Casey Wilson

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Casey Wilson
Casey Wilson.jpg
Wilson at the PaleyFest Fall TV Previews 2014 for Marry Me
Cathryn Rose Wilson

(1980-10-24) October 24, 1980 (age 42)
Alma materNew York University
Stella Adler Studio of Acting
  • Actress
  • comedian
  • writer
  • podcaster
Years active2002–present
Known forHappy Endings
Saturday Night Live
Black Monday
The Shrink Next Door
(m. 2014)

Cathryn Rose "Casey" Wilson[1] (born October 24, 1980)[2][3] is an American actress, comedian, screenwriter, director, and podcaster. Originally known for her performances with the Upright Citizens Brigade comedy troupe in New York, Wilson's first major television appearances came during her two-season stint as a cast member on the NBC sketch comedy series Saturday Night Live from 2008 to 2009. Following SNL, she starred as Penny Hartz in the ABC comedy series Happy Endings for which she was twice nominated to the Critics' Choice Television Award for Best Supporting Actress in a Comedy Series, and has since starred in comedies such as Showtime's Black Monday, Apple TV's The Shrink Next Door, Hulu's The Hotwives and Marry Me on NBC.

Other notable work includes supporting roles in films such as Gone Girl, Julie & Julia, and The Meddler, recurring in the HBO series Mrs. Fletcher, the Amazon comedy One Mississippi, and the Netflix series Atypical, and her 2013 Sundance film Ass Backwards, which she co-wrote and starred in with her creative partner June Diane Raphael. Wilson co-hosts (alongside Danielle Schneider) the Earwolf podcast Bitch Sesh.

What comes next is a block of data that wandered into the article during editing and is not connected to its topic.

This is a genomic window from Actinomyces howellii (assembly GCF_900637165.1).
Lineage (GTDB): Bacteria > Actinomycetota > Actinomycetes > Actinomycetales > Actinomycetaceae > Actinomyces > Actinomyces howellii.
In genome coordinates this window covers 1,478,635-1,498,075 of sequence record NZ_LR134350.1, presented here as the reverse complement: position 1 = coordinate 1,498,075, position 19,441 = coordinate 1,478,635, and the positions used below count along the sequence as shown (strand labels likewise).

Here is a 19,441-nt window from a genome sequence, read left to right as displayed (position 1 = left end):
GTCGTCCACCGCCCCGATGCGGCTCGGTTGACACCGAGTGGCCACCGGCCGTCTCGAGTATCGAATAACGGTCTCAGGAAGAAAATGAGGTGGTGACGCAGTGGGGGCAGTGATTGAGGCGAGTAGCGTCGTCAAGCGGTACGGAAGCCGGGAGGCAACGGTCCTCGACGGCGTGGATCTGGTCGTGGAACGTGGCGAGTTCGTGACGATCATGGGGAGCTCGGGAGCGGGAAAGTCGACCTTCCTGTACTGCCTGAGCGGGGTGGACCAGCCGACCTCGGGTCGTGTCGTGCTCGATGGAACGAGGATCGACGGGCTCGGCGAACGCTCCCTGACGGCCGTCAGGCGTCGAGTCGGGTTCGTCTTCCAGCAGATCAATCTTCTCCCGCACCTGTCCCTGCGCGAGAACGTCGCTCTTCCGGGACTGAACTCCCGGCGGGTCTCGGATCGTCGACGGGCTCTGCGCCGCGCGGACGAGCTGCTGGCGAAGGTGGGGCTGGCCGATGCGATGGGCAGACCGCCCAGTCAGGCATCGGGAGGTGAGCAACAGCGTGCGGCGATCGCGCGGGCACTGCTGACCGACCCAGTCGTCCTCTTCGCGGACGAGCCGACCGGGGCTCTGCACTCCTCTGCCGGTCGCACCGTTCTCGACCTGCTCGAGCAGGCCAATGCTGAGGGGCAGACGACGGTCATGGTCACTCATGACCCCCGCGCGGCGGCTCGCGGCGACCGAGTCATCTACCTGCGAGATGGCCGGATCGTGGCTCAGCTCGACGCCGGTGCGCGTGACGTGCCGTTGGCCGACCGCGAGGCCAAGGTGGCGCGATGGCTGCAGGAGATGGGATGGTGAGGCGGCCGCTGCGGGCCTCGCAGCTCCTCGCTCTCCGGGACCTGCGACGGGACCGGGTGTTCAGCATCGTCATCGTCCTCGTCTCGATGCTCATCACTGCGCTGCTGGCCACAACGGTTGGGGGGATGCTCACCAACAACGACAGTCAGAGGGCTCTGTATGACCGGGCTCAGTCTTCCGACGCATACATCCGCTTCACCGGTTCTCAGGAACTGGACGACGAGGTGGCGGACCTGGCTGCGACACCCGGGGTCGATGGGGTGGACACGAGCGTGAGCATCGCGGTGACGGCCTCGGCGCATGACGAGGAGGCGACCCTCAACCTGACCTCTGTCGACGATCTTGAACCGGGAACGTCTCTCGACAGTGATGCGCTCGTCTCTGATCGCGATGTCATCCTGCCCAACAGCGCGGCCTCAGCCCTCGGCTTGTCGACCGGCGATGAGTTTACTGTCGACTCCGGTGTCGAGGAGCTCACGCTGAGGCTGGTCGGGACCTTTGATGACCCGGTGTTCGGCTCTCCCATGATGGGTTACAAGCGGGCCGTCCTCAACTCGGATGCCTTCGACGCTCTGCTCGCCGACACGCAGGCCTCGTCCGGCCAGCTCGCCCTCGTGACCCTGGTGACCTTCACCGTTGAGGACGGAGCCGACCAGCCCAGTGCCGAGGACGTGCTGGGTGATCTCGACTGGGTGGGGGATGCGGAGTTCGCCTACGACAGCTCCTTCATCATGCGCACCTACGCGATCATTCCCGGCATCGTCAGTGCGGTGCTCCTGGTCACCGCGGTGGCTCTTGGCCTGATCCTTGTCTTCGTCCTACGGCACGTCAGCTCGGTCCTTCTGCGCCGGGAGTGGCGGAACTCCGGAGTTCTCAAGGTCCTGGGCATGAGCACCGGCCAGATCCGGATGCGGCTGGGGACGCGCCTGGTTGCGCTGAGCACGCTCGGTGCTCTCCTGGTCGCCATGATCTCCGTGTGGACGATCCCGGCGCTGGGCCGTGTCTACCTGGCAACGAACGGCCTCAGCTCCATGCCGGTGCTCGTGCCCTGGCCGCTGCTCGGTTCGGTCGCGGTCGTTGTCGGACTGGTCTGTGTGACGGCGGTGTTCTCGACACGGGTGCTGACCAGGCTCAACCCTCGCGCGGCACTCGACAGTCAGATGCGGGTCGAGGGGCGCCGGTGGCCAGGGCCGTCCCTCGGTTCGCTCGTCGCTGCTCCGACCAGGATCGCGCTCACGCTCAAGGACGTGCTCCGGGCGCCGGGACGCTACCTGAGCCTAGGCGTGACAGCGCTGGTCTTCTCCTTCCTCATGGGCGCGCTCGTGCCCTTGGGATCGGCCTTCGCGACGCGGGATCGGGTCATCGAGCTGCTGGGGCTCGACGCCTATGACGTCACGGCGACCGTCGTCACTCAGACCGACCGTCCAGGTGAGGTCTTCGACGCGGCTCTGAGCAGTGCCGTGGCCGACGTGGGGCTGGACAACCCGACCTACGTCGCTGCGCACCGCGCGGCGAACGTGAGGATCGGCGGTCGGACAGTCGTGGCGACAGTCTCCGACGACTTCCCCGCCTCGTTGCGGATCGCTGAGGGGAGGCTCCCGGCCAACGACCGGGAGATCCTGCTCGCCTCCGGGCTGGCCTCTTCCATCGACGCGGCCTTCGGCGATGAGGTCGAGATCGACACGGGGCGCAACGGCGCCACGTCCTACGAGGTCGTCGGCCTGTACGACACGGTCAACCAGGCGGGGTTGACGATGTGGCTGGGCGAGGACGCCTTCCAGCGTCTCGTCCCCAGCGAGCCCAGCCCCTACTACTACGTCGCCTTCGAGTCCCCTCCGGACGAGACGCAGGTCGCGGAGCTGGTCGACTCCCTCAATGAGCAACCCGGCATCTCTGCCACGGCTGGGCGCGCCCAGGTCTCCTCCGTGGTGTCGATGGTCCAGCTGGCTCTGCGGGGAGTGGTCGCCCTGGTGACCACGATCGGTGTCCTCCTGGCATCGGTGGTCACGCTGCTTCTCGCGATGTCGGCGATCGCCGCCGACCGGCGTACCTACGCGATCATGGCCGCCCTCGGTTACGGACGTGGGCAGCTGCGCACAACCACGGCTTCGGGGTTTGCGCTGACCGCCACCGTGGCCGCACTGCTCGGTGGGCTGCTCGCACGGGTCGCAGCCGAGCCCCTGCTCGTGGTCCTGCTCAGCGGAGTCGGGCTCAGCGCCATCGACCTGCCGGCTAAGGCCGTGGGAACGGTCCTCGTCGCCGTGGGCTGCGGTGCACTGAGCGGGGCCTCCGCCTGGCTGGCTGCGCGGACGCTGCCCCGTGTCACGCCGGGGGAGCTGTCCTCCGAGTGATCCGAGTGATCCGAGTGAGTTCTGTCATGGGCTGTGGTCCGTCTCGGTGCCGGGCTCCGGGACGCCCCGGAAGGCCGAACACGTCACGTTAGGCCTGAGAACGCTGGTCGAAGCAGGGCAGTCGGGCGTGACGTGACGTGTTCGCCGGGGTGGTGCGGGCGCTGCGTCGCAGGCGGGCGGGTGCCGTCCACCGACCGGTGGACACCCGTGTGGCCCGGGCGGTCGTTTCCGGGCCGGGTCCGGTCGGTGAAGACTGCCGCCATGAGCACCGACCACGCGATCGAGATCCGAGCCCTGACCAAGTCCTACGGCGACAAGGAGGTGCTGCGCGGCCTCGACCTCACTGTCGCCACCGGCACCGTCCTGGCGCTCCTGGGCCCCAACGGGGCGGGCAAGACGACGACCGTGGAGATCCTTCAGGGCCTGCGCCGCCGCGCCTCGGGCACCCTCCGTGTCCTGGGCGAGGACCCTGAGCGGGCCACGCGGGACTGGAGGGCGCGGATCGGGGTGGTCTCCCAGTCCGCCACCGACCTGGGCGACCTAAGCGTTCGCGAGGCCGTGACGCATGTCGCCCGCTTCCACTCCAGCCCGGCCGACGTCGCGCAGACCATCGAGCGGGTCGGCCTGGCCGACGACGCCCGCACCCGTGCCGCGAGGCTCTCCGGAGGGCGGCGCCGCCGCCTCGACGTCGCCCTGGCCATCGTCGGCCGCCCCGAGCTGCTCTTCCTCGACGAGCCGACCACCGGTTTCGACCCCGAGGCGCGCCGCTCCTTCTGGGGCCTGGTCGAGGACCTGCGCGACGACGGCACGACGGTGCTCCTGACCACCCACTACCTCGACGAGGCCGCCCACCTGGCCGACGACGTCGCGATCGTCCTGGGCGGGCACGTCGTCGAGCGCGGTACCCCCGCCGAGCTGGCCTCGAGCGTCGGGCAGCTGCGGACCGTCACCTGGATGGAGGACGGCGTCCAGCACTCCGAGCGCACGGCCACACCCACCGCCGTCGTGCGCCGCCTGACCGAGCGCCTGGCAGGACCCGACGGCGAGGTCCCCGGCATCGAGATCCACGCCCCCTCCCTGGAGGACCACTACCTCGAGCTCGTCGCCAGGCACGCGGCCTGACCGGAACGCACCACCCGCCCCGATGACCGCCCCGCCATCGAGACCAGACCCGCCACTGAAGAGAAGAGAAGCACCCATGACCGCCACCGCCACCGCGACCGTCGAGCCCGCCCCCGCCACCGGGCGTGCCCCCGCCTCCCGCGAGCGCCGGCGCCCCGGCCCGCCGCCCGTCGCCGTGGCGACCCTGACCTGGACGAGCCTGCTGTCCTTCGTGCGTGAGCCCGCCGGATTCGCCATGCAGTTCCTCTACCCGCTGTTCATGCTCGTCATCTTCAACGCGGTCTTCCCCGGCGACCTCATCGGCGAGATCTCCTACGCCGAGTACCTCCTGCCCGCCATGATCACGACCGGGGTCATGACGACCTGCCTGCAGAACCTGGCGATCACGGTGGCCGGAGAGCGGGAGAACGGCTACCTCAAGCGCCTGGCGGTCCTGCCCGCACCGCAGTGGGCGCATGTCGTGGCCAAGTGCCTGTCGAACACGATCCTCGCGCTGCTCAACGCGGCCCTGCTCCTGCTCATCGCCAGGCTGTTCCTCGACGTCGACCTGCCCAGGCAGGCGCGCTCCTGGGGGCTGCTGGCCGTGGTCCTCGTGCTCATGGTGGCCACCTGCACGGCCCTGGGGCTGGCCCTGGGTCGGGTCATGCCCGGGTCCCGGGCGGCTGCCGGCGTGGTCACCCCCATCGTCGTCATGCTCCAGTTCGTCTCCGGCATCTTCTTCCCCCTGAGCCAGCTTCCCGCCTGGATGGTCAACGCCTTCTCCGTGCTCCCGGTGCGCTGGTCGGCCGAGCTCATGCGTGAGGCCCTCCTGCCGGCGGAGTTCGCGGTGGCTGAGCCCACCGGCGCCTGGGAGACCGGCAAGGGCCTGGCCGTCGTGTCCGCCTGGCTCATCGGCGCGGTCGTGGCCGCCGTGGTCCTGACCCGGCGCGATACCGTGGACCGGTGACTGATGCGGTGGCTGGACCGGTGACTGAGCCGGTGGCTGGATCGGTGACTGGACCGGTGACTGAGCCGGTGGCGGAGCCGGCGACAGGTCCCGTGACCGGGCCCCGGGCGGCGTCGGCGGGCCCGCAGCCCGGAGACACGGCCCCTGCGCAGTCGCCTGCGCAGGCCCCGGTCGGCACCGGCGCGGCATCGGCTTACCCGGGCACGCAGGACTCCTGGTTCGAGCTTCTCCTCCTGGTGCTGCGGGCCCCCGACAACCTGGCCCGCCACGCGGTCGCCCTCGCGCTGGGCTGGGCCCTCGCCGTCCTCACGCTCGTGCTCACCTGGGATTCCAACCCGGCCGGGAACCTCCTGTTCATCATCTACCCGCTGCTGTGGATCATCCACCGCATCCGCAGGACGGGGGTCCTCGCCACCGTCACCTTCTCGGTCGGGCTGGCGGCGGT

Early life and background[edit]

Casey Wilson was born and raised in Alexandria, Virginia.[2][4][5] She graduated from T. C. Williams High School in 1998[6] and studied theater at New York University's Tisch School of the Arts and at the Stella Adler Studio of Acting, where she was a recipient of NYU's "Excellence in Acting" award when graduating in 2002.[7]

She is of Irish and Italian heritage,[8] and was raised Baptist.[9] Her parents worked in politics, and she credits her politically opposed parents (her mother was a Democrat, her father a Republican) in shaping her sense of humor, having grown up in a "blue-state/red-state, forever-clashing political household", as she called it in an interview with Washington Flyer.[citation needed] She also has a younger brother, Fletcher.[5]